High-quality real estate photography can sell a home 32% faster than other listings. In other words, your photos can make or break a big sale.
With that kind of pressure, there are bound to be challenges a real estate photographer faces on a daily basis. Luckily, these challenges are easily avoided with the right planning and know-how.
Let’s look at 7 common real estate photography challenges and how you can overcome each one.
1. Window Light
Does this sound familiar? When you try to take interior shots, the room itself appears darker than the windows. You expose to correct the issue, and either the room gets even darker or the windows become bright, featureless boxes.
You can never get a happy medium.
It’s called dynamic range and it’s a common challenge in real estate photography. Ideally, you want a photo that not only showcases the room but the windows and the view outside as well.
One of the easiest solutions to this problem is to take bracketed exposures. This technique merges 3 to 5 images together in post-processing (HDR). When each exposure merges together, it gives you a photo that is well-exposed throughout the image.
2. Color Balance
It’s the epic battle of natural light versus artificial light. Natural light can look too blue in pictures while light from a lamp is too warm. When using them together in a photo, the color balance is all off.
For a super easy fix, turn off all the lights in the house and photograph using only natural light (be sure to ask the agent if this ‘look’ is acceptable to them).
But a more professional solution is to use strobes to light the interior. The lighting from strobes is more powerful than any other light in the room, overpowering the color imbalance and making it all appear the same. What you get is a crisp, well-lit photo.
3. Tight Spaces
You’re almost always going to photograph a room that is very small, such as a bathroom or pantry. The tight quarters make it a challenge to showcase as much of the space as possible.
Sometimes the only solution you need is to position yourself or a tripod in a doorway. It gives you a little more wiggle room to work with.
Another option is to use a wide-angle lens, though you have to be careful not to distort the picture. You may need to make corrections in post-processing to ensure you keep a straight line throughout the image.
4. Working with Angles
Speaking of angles, they can make or break a real estate photo. Shooting the wrong angle can make a spacious room appear small and cramped. The right one can open up the space and make it feel more welcoming.
Always photograph a room from floor to ceiling. Leaving out the ceiling in a picture will make the room appear short, almost claustrophobic.
Furniture placement also makes a big difference. For example, never take a photograph of the back of a sofa. Arranging yourself so the furniture faces you will make the room appear open and more spacious.
5. Dealing with Room Clutter
Clutter in a home is part of everyday life. But it’s the last thing you want to see when taking property photos.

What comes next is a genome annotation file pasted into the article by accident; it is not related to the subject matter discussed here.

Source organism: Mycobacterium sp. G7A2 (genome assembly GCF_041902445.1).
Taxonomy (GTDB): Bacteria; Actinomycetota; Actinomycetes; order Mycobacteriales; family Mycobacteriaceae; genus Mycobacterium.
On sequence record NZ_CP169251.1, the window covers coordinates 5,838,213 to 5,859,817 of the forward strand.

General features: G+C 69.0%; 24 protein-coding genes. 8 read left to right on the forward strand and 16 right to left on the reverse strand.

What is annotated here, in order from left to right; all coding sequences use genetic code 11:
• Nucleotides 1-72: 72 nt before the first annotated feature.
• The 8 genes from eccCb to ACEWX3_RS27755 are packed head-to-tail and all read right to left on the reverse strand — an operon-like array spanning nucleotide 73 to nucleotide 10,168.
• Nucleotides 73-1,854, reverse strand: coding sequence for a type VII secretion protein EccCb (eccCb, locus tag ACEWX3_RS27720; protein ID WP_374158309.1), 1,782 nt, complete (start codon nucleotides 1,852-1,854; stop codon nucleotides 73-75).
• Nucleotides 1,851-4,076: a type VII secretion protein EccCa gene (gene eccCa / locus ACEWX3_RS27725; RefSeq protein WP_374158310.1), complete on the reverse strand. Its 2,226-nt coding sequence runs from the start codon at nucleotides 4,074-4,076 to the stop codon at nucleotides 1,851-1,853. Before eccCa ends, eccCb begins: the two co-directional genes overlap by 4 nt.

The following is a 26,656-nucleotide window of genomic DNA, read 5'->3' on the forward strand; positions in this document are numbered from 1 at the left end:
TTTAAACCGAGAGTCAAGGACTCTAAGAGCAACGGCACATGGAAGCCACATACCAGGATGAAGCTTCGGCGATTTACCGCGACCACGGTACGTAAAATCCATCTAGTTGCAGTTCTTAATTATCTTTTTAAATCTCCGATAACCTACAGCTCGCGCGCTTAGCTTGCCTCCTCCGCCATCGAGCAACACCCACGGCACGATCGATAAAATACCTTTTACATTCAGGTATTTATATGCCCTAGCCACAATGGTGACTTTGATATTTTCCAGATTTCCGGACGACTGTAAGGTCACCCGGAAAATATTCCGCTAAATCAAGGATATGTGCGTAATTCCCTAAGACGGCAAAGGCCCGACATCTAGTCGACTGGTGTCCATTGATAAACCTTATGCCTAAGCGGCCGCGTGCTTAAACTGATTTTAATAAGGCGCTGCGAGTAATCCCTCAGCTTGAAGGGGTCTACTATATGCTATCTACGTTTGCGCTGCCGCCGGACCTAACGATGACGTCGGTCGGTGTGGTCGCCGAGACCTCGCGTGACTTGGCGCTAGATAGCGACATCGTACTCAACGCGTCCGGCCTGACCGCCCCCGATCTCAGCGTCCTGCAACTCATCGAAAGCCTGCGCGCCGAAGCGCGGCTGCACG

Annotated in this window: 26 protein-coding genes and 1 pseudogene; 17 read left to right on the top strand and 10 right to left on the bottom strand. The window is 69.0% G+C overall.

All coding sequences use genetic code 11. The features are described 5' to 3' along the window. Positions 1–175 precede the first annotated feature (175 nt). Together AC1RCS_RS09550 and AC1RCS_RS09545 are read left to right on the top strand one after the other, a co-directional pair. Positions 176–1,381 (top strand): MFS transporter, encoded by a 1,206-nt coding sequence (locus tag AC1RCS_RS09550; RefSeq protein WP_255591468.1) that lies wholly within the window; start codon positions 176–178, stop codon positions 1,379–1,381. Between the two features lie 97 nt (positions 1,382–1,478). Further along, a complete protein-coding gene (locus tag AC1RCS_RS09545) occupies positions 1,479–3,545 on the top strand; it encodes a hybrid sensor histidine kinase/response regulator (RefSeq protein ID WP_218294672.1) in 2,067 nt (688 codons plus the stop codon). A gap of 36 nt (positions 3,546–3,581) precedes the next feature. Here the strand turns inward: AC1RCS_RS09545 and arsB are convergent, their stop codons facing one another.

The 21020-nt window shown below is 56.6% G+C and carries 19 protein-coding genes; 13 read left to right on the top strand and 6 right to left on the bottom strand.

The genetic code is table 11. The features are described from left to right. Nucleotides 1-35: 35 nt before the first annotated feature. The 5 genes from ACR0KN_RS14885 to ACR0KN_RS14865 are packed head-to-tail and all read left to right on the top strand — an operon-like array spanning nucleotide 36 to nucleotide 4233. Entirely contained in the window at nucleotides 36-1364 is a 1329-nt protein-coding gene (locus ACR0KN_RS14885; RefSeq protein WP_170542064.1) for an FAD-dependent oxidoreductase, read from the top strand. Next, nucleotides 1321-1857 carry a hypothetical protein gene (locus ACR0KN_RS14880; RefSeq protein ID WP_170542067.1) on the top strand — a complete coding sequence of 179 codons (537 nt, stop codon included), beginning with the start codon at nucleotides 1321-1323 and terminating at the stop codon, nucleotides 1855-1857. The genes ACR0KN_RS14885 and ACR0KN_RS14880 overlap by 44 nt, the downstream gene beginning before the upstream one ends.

Ideally, the real estate agent should have a talk with the homeowner about decluttering and staging the house before you come into the property. Not only for photos but for the sake of open houses as well.
If that’s not the case, or the homeowner is blind to their clutter, the challenge for a real estate photographer is having a frank conversation with them. Find a way to explain how beneficial sprucing up the home can be without being offensive. Decide if part of your services is helping the seller in these situations, or if you tell the agent that they need to reschedule for when everything is photo-ready.
Visual aids, such as before and after pictures of clutter, may help them see the difference for themselves.
6. Using Drones
Drone use in photography has been on the rise. But many homeowners, and even real estate agents, underestimate the power of using drones for every property shoot. It can be a real challenge to get them to see the potential.
If the property you’re shooting has an amazing view, using a drone will capture that from an amazing perspective. And, of course, it will be a true selling point that the real estate agent will want.
But drones can also photograph a better angle of the full property. Or if the house has a beautiful roofline, using a drone will capture it better than if the photo came from ground level.
Discuss the benefits of drone use before each photo shoot. Or better yet, plan it as part of your everyday equipment and photo package.
7. Be Prepared
As a real estate photographer, you know how important it is to prepare for each job. To get the best pictures, you need the right equipment, the desired natural light, and a complete shot list.
That can be a challenge when it comes to dealing with real estate agents and homeowners. That’s why it’s important to sit down with them ahead of time to discuss all the details that you can.
If possible, walk through the property with the real estate agent before the shoot to discuss areas that need showcasing. Look over each area and decide what equipment and lighting you will need.
It’s also a good time to see if that dreaded room clutter will be an issue. If so, it’s a problem you can avoid by having that early conversation.
By preparing as much as possible, you will save time and daylight… two of a real estate photographer’s best friends.
Overcome the Challenges of a Real Estate Photographer
You love making a house feel like a home through pictures, and now that you know how to overcome the challenges a real estate photographer can face, you can take beautiful photos that sell.
Want to know how to set up a client management system to make your business run even smoother? Check out how to streamline the process!